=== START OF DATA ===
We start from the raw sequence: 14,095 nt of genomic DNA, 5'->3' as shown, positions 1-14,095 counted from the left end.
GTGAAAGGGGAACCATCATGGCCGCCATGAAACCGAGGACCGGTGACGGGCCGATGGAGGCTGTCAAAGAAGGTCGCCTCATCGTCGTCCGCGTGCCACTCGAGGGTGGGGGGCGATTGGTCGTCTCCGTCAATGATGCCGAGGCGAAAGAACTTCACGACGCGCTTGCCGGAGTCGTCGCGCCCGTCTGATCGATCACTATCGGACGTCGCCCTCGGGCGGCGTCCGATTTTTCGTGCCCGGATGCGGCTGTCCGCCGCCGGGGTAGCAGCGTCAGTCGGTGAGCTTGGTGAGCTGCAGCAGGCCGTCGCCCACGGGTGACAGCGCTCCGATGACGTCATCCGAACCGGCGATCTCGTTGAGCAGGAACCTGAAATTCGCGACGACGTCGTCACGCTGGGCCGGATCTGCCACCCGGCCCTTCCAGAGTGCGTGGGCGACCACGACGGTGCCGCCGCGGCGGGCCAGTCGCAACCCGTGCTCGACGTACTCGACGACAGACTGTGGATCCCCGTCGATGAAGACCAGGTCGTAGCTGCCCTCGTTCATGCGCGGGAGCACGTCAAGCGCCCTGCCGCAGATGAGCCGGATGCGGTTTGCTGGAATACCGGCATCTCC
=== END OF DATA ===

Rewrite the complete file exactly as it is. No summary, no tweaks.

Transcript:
We start from the raw sequence: 14,095 nt of genomic DNA, 5'->3' as shown, positions 1-14,095 counted from the left end.
GTGAAAGGGGAACCATCATGGCCGCCATGAAACCGAGGACCGGTGACGGGCCGATGGAGGCTGTCAAAGAAGGTCGCCTCATCGTCGTCCGCGTGCCACTCGAGGGTGGGGGGCGATTGGTCGTCTCCGTCAATGATGCCGAGGCGAAAGAACTTCACGACGCGCTTGCCGGAGTCGTCGCGCCCGTCTGATCGATCACTATCGGACGTCGCCCTCGGGCGGCGTCCGATTTTTCGTGCCCGGATGCGGCTGTCCGCCGCCGGGGTAGCAGCGTCAGTCGGTGAGCTTGGTGAGCTGCAGCAGGCCGTCGCCCACGGGTGACAGCGCTCCGATGACGTCATCCGAACCGGCGATCTCGTTGAGCAGGAACCTGAAATTCGCGACGACGTCGTCACGCTGGGCCGGATCTGCCACCCGGCCCTTCCAGAGTGCGTGGGCGACCACGACGGTGCCGCCGCGGCGGGCCAGTCGCAACCCGTGCTCGACGTACTCGACGACAGACTGTGGATCCCCGTCGATGAAGACCAGGTCGTAGCTGCCCTCGTTCATGCGCGGGAGCACGTCAAGCGCCCTGCCGCAGATGAGCCGGATGCGGTTTGCTGGAATACCGGCATCTCC